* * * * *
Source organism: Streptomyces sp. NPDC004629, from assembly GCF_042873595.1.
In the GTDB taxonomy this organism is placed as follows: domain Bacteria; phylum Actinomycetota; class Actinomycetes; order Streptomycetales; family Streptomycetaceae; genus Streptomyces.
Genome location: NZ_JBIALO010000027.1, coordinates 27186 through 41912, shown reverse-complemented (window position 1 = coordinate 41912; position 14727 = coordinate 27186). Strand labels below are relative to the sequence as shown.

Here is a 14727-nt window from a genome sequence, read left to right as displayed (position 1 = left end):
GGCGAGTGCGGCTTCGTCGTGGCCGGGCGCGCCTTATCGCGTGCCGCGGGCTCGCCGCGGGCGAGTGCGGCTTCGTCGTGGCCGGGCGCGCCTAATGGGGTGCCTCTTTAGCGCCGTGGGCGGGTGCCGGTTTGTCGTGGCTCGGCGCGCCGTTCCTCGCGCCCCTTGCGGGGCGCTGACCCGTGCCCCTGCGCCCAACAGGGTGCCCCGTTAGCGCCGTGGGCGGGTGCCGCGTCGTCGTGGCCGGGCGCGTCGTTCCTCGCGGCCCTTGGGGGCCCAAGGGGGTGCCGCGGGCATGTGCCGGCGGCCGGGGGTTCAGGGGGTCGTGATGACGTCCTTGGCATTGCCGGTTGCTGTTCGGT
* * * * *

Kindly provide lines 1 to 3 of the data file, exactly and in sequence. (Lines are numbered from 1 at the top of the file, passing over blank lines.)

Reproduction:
Source organism: Streptomyces sp. NPDC004629, from assembly GCF_042873595.1.
In the GTDB taxonomy this organism is placed as follows: domain Bacteria; phylum Actinomycetota; class Actinomycetes; order Streptomycetales; family Streptomycetaceae; genus Streptomyces.
Genome location: NZ_JBIALO010000027.1, coordinates 27186 through 41912, shown reverse-complemented (window position 1 = coordinate 41912; position 14727 = coordinate 27186). Strand labels below are relative to the sequence as shown.